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Conversations about AI Art and Culture from FTV.XYZ

"And they say that AI Art collectors are all Dodos"

If you are one of the 258 people getting this in your inbox today, it means you are from the rare species of AI art connoisseur who signed up to attend the Flamingo TV hosted AI Art meetup at NFT NYC a few weeks ago. The rain certainly dampened spirits, but for the 80 or so of you who made the trip to Tenth Ave, salute!

FLOCK TALK intends to be a sporadic newsletter from the front lines of AI Art curation and collection - primarily as seen from the perspective of Jonas Lamis - curator of Flamingo TV and collector at FlamingoDAO. I hope to pair the written FT with a "Flock Talk Friday" X Space, but we'll see if the moderator, guests and audience are up for it. So with that as an intro, lets get on with the show!

1. Newest FlamingoTV Episode: Becoming The Machine

9 AI artists show us what the future holds. Featuring works by ORGNLPLN, Pierre Zandrowicz, Quantum Communications and Puff Yachty, Milo Poelman, Vikki Bardot, Mind Wank, Panaviscope and. X New Worlds.

2. Flock Talk X Space: Join Us on Friday to talk about AI Art and Culture

Follow this link to set a reminder to join our X space this Friday. https://twitter.com/i/spaces/1ynJOyYOjgzKR

3. Essay: In Praise of Challenging AI Images

Uncomfortable art often generates strong reactions and can provoke a deeper understanding or critique of social or personal issues. Francisco Goya's sketches from the Spanish War of Independence (1808-1814) were so shocking that they were not able to be published until 1863, 35 years after his death.

Fuerte Cosa Es by Goya c. 1810

Photography has a long tradition of controversy, from startling war images to nudity. The photographer Diane Arbus is frequently criticized for voyeuristic imagery of people she considered "freaks", while she contended that her images celebrated those who have succeeded in life despite all that is against them.

A Jewish giant at home with his parents in the Bronx, NY. Arbus, 1970

And lets only briefly touch on the world of cinema where there are long standing culture wars. When The Exorcist was released in 1973, the film about demonic possession was groundbreaking in its graphic depiction of an exorcism involving a young girl. It caused widespread fear, anxiety, and controversy, leading to reports of fainting and vomiting in theaters and vehement protests from religious groups.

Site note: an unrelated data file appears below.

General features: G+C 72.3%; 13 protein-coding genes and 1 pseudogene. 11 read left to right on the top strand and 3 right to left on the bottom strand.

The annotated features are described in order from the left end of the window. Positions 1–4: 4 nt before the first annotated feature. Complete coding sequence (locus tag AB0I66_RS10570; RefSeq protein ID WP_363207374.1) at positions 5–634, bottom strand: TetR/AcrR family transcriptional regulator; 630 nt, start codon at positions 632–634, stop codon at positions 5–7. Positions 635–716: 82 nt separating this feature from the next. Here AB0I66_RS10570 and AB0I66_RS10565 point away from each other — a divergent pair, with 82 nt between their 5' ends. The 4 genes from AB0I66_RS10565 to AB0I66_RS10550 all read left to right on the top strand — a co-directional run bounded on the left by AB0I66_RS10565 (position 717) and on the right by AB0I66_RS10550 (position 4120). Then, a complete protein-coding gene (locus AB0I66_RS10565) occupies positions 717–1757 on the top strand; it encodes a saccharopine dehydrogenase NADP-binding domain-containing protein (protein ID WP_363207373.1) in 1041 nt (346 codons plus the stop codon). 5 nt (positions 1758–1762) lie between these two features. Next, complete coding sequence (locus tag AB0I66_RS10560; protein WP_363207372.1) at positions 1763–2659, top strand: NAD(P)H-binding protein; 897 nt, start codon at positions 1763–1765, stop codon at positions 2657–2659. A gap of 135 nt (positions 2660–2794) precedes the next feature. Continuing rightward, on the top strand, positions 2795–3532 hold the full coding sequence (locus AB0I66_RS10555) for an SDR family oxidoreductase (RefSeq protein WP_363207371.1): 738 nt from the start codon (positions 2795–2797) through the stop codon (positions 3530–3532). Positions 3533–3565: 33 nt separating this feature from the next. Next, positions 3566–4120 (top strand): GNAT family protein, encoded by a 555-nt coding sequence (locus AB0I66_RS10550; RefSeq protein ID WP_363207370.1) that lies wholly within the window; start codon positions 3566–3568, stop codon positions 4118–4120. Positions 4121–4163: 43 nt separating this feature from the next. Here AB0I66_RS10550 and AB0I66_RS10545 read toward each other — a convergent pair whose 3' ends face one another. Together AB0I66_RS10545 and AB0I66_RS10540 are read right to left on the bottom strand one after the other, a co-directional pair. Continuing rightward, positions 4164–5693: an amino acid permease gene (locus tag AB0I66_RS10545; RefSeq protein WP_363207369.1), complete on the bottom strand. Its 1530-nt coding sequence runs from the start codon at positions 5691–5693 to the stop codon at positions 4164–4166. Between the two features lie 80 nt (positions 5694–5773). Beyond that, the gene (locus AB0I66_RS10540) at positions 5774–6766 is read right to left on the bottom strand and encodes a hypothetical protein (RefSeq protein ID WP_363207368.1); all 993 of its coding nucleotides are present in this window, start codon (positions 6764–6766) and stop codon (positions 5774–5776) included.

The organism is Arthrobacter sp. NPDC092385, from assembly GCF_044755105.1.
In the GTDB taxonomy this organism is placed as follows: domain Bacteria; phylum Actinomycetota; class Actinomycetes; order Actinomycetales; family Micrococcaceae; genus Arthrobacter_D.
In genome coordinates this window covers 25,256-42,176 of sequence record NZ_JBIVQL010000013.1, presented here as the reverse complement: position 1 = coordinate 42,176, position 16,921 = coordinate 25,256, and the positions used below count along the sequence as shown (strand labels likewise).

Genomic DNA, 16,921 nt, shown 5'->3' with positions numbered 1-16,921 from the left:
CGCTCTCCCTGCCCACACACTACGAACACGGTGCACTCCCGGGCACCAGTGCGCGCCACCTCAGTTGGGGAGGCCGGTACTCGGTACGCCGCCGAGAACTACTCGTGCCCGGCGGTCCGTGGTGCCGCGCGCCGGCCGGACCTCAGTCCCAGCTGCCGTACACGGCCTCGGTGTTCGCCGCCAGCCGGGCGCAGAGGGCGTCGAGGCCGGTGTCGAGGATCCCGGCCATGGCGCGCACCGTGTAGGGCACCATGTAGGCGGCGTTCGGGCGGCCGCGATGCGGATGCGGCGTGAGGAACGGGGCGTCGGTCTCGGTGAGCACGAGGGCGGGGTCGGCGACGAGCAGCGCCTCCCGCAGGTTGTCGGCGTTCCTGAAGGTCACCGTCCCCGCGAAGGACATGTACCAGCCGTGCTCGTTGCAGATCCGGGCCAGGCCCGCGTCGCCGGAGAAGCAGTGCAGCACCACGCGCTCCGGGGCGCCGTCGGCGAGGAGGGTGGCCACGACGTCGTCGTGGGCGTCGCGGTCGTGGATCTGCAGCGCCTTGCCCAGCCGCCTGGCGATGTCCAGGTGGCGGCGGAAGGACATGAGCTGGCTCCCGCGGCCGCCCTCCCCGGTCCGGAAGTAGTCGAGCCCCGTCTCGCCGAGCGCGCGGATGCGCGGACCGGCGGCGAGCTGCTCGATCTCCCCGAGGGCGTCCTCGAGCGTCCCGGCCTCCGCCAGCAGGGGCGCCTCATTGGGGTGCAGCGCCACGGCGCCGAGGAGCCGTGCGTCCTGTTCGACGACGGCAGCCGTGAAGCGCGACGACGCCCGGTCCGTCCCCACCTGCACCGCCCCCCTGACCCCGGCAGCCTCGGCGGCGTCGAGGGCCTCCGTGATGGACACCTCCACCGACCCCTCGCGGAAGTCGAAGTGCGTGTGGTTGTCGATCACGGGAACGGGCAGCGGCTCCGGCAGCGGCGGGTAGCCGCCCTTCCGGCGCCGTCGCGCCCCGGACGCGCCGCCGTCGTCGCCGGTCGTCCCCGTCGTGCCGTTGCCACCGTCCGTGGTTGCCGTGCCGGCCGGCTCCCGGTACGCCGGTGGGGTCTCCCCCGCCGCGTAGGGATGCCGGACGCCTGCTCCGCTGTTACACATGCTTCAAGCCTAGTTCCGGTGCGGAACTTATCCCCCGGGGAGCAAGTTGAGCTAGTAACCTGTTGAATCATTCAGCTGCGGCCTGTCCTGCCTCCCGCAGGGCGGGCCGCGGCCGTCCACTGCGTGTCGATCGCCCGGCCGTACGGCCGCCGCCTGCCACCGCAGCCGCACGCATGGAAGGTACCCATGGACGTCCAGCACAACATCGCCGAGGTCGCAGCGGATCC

Linda Blair as Regan MacNeil in The Exorcist, 1973

Fast Forward to today's AI Art landscape. Generative models are trained on all the "various kinds of stuff" that is our visual heritage. Placed in the hands of talented artists, these tools can support the creation of art of any topic, style and medium. Artists are bringing to life many wondrous creations with some conjuring a dystopian worldview at a scale and depth that is breathtaking.

For me, the current NFT era of challenging AI art began with Roope Rainisto's Life In West America collection, minted on Braindrops.art. His works were a revelation: the perfect mix of sexy voyeurism and bizarre 'Merican folklore. ...and way to many appendages. His works opened the door of imagination for the entire community.

Disentanglement by Roope Rainisto from Life in West America

Just this week we saw artists lean in with controversial collections. John Wubbushi's Past Forward on Verse via TENDER draws a direct lines to "humanity's darkest moments" of the last 100 years.

Past Forward #1 John Wubbushi
Past Forward #27 by Jon Wubbushi

Olga Fedorova charges head long into the uncomfortable nature of self image in The Body Trail, part of Fellowship's Taming The Machine exhibition.

Turning to the cutting edge, AI Video artists have found a perfect process for bringing our nightmares to life with tools such as Runway, Pika and Krea among many others. Flamingo TV highlighted such works in our recent episode: Nightmares Volume 1. (The title indicating there are many more disturbing volumes to come).

4. What we collected this week

I must admit I went a bit off the deep-end collecting 9 pieces from David Sheldrick's Morning Calm collection within Fellowship's Post Photographic Perspectives III, Taming the Machine exhibit. I knew that Sheldrick's work would be highly contested so I max gassed my mint transaction at the moment the mint opened and was rewarded with 8 pieces before it sold out. I then proceeded to grail hunt on the early secondary and acquired what I think is the gem of the entire PPPIII collection "The End".

As of the time of writing, there are wonderful and affordable pieces still available from Olga Fedorova (discussed above), Ossagrosse (featured in Nightmares Vol 1) Jess Mac (a regular in Flamingo TV coverage) and Lilyillo on the PPPIII mint site. If you missed out, head on over to the secondary on OpenSea.


5. Further readings:

A Plea for Difficult Images from Alejandro Cartagena.

AI tools are fundamentally changing how Hollywood operates.


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